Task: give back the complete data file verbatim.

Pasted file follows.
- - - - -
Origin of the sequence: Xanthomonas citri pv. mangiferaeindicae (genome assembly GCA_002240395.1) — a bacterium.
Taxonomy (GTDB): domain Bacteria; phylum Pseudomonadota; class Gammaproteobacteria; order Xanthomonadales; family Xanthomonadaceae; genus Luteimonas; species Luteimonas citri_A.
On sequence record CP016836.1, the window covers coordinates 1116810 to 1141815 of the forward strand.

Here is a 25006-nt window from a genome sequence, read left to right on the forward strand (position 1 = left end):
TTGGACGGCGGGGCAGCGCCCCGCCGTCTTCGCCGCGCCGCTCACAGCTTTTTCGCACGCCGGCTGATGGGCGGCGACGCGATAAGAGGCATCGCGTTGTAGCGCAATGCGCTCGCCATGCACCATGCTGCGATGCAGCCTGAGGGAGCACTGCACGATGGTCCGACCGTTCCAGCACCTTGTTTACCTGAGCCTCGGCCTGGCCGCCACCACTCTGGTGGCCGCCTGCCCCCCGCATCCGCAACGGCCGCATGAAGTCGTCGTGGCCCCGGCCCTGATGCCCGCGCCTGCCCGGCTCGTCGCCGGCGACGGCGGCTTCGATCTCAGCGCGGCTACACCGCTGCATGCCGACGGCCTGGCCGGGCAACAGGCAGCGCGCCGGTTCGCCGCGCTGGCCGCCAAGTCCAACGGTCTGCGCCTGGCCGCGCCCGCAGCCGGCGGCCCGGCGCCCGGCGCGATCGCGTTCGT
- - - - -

Origin of the sequence: Xanthomonas citri pv. mangiferaeindicae (genome assembly GCA_002240395.1) — a bacterium.
Taxonomy (GTDB): domain Bacteria; phylum Pseudomonadota; class Gammaproteobacteria; order Xanthomonadales; family Xanthomonadaceae; genus Luteimonas; species Luteimonas citri_A.
On sequence record CP016836.1, the window covers coordinates 1116810 to 1141815 of the forward strand.

Here is a 25006-nt window from a genome sequence, read left to right on the forward strand (position 1 = left end):
TTGGACGGCGGGGCAGCGCCCCGCCGTCTTCGCCGCGCCGCTCACAGCTTTTTCGCACGCCGGCTGATGGGCGGCGACGCGATAAGAGGCATCGCGTTGTAGCGCAATGCGCTCGCCATGCACCATGCTGCGATGCAGCCTGAGGGAGCACTGCACGATGGTCCGACCGTTCCAGCACCTTGTTTACCTGAGCCTCGGCCTGGCCGCCACCACTCTGGTGGCCGCCTGCCCCCCGCATCCGCAACGGCCGCATGAAGTCGTCGTGGCCCCGGCCCTGATGCCCGCGCCTGCCCGGCTCGTCGCCGGCGACGGCGGCTTCGATCTCAGCGCGGCTACACCGCTGCATGCCGACGGCCTGGCCGGGCAACAGGCAGCGCGCCGGTTCGCCGCGCTGGCCGCCAAGTCCAACGGTCTGCGCCTGGCCGCGCCCGCAGCCGGCGGCCCGGCGCCCGGCGCGATCGCGTTCGT